Review & Stream of New Jimmy Cliff Album Rebirth
Constantly on the move. That’s Jimmy Cliff for sure. The last year has been full of new cliff material and news. That’s surely not going to let up as his new album is set for release next week on July 17th.
Leading up to the new release Rolling Stone is streaming the full new album Rebirth right now on their site. Their newest issue also features an article and preview of the new release.
The album kicks off with “World Is Upside Down”, an uplifting ditty, even with lyrics about “war and poverty”, that will surely delight any Cliff fan.Â He has always had a way of making music about the ills of the world while at the same time making you feel excited about the future.
Listening to “One More”, the second track on the album is a different experience than watching it live. I like the recorded track more than the recent performances we’ve seen. Seems like a statement of purpose and call to action – more in-line with a punk icon than an aging Reggae star.
“Cry No More” starts out with a gospel organ intro and dives into a more laid back Reggae number with Jimmy sounding a bit less than stellar in my humble opinion but still a solid outing.
The next track “Children’s Bread” has a distantly earlier sound, due to his collaboration with Tim Armstrong and The Engine Room on these tracks, and has that edge that the collaboration would inspire. It’s got that something that makes it deeply rooted in Cliff’s earlier works but yet fresh.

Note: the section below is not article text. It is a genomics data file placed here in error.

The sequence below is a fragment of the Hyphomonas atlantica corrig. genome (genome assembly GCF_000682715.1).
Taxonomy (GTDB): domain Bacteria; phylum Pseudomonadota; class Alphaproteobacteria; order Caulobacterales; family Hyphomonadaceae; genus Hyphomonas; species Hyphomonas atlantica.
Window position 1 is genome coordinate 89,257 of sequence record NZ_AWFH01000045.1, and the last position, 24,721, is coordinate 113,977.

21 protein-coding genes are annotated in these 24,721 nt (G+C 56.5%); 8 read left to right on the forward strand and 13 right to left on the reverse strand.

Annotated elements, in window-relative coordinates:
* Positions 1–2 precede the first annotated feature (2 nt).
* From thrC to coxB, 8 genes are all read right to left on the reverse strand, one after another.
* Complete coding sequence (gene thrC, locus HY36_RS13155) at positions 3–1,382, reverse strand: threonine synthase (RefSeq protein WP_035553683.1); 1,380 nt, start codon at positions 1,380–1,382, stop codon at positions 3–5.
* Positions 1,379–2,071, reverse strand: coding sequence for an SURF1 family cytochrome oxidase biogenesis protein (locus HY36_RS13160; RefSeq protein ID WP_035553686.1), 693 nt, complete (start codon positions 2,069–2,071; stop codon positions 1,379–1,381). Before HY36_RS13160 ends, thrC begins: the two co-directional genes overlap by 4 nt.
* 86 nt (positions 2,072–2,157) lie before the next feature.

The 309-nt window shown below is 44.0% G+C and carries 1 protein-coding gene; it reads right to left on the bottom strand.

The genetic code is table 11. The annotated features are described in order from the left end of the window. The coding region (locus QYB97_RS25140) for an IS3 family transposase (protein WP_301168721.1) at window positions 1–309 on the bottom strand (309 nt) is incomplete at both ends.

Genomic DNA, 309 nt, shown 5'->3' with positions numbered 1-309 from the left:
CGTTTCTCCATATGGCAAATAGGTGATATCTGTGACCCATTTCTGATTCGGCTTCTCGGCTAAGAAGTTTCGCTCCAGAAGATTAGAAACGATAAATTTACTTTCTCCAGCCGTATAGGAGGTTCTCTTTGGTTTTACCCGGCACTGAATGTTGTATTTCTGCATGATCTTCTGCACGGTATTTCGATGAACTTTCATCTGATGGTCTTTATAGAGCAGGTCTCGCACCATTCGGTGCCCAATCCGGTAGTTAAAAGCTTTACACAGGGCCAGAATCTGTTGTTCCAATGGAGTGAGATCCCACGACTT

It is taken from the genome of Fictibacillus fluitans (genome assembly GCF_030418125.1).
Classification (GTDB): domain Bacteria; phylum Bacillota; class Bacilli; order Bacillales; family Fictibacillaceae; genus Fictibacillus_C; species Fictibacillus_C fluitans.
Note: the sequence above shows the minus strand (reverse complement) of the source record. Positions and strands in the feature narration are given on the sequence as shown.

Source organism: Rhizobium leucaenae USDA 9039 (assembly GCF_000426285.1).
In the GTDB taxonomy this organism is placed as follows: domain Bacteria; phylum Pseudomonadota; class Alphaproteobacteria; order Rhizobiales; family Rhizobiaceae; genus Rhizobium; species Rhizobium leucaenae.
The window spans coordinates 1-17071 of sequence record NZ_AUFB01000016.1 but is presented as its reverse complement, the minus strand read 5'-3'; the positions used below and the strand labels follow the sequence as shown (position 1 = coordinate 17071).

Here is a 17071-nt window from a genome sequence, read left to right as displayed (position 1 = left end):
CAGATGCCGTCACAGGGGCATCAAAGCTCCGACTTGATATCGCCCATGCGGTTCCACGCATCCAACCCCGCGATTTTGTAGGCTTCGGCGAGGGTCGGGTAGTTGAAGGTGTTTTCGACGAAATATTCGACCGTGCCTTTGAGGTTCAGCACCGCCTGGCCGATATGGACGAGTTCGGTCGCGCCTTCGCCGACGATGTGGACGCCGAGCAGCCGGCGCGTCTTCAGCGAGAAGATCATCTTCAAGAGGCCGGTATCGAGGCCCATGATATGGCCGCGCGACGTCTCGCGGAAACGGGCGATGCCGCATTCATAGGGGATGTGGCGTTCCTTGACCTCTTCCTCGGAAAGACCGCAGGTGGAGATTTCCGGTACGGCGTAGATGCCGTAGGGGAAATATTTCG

“Bang” comes out swinging with deep dark sounds (Jimmy’s voice loses the high notes a bit here too though) leading off with a Clash-esque scream. Sounds like a protest song right up there with the toughest Steel Pulse cut with a tad bit of Rock edge thrown in.
Then comes the classic “Guns of Brixton” which we’ve already heard previously but cuts the same and never gets old. His version is pretty close to the original.
Track 7 “Reggae Music” is a sort of history of the music in song with it’s call outs to years past and major stars from the island. It’s chorus of “Reggae music making me feel good, Reggee music gonna make me feel good right now” pretty much sums up the track and is the least exciting track on the album.
SOUL! “Outsider” is straight up JA Soul that harks back to one of my favorite Cliff tracks “Give & Take” from the 60’s. Hand claps, girl backups, upbeat and dance floor filing if it were played at a Northern Soul dance this track is a highlight. It shows how diverse Jimmy can get. The lyrical content of “I’m an outsider” sure goes well with everyone’s persona involved with this project.
Following up this out of place but sublime track is “Rebel Rebel” which takes us back to more roots style drumming, horns and lyrical content.
A Rancid cover, “Ruby Soho”, that was featured on the Sacred Fire EP, appears again here and shines even if the toughness of the original is stripped out.
“Blessed Love” is a call out expressing Jimmy’s love to the world’s nations. It’s an upbeat and fun track.
“Ship is Sailing” features great organ work but not much else. It was also on the Scared Fire EP.
The final track is an alternate version of “One More”. It’s bit more upbeat and sassy then the first cut.
It’s an enjoyable album and one of the few new Reggae records I’d probably pick up and yet I was left longing for more attitude with the whole collaboration though. When two music pioneers, one from the beginnings of Ska & Reggae, the other a true punk icon, meet in the studio both with a distinct world view of doing it their way I was expecting something with a bit of punch, take no prisoners, snarl locked in the grooves of a Reggae beat.
Read more about Jimmy Cliff’s Rebirth in the July 5th-19th issue of Rolling Stone, on stands now.